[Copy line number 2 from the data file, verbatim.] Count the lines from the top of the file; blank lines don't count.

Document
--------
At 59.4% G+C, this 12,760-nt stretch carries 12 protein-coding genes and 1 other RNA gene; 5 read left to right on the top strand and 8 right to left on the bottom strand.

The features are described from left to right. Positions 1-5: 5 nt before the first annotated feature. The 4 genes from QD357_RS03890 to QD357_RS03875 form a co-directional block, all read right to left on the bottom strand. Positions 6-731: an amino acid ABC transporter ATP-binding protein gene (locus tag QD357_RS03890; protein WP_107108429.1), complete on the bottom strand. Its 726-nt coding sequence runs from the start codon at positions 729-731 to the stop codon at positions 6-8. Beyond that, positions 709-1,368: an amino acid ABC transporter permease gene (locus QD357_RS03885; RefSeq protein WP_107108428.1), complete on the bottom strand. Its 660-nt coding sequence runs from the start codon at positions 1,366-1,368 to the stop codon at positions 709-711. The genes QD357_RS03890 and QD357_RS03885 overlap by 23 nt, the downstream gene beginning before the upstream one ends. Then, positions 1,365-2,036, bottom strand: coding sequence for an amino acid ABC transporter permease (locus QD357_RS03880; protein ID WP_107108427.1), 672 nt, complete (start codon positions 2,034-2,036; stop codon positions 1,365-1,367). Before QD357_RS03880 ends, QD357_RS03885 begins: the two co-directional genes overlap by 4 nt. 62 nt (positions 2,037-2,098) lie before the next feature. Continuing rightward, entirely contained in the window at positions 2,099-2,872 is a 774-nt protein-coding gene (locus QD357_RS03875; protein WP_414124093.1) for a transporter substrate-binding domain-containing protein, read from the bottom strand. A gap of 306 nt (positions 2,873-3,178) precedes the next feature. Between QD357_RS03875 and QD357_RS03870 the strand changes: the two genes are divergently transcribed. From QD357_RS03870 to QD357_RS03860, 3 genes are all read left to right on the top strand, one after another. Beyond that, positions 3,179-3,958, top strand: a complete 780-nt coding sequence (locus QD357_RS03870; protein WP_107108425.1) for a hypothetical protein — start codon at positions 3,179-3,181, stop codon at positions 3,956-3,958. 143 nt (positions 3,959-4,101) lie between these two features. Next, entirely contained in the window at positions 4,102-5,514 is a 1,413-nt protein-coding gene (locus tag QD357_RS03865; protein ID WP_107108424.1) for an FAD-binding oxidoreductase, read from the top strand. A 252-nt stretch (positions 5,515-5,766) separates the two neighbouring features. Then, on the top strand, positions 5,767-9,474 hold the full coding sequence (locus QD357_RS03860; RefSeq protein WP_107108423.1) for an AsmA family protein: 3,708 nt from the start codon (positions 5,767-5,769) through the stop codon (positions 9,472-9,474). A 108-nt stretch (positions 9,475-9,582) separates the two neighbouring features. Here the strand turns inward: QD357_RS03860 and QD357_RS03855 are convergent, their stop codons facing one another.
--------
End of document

The features are described from left to right. Positions 1-5: 5 nt before the first annotated feature. The 4 genes from QD357_RS03890 to QD357_RS03875 form a co-directional block, all read right to left on the bottom strand. Positions 6-731: an amino acid ABC transporter ATP-binding protein gene (locus tag QD357_RS03890; protein WP_107108429.1), complete on the bottom strand. Its 726-nt coding sequence runs from the start codon at positions 729-731 to the stop codon at positions 6-8. Beyond that, positions 709-1,368: an amino acid ABC transporter permease gene (locus QD357_RS03885; RefSeq protein WP_107108428.1), complete on the bottom strand. Its 660-nt coding sequence runs from the start codon at positions 1,366-1,368 to the stop codon at positions 709-711. The genes QD357_RS03890 and QD357_RS03885 overlap by 23 nt, the downstream gene beginning before the upstream one ends. Then, positions 1,365-2,036, bottom strand: coding sequence for an amino acid ABC transporter permease (locus QD357_RS03880; protein ID WP_107108427.1), 672 nt, complete (start codon positions 2,034-2,036; stop codon positions 1,365-1,367). Before QD357_RS03880 ends, QD357_RS03885 begins: the two co-directional genes overlap by 4 nt. 62 nt (positions 2,037-2,098) lie before the next feature. Continuing rightward, entirely contained in the window at positions 2,099-2,872 is a 774-nt protein-coding gene (locus QD357_RS03875; protein WP_414124093.1) for a transporter substrate-binding domain-containing protein, read from the bottom strand. A gap of 306 nt (positions 2,873-3,178) precedes the next feature. Between QD357_RS03875 and QD357_RS03870 the strand changes: the two genes are divergently transcribed. From QD357_RS03870 to QD357_RS03860, 3 genes are all read left to right on the top strand, one after another. Beyond that, positions 3,179-3,958, top strand: a complete 780-nt coding sequence (locus QD357_RS03870; protein WP_107108425.1) for a hypothetical protein — start codon at positions 3,179-3,181, stop codon at positions 3,956-3,958. 143 nt (positions 3,959-4,101) lie between these two features. Next, entirely contained in the window at positions 4,102-5,514 is a 1,413-nt protein-coding gene (locus tag QD357_RS03865; protein ID WP_107108424.1) for an FAD-binding oxidoreductase, read from the top strand. A 252-nt stretch (positions 5,515-5,766) separates the two neighbouring features. Then, on the top strand, positions 5,767-9,474 hold the full coding sequence (locus QD357_RS03860; RefSeq protein WP_107108423.1) for an AsmA family protein: 3,708 nt from the start codon (positions 5,767-5,769) through the stop codon (positions 9,472-9,474). A 108-nt stretch (positions 9,475-9,582) separates the two neighbouring features. Here the strand turns inward: QD357_RS03860 and QD357_RS03855 are convergent, their stop codons facing one another.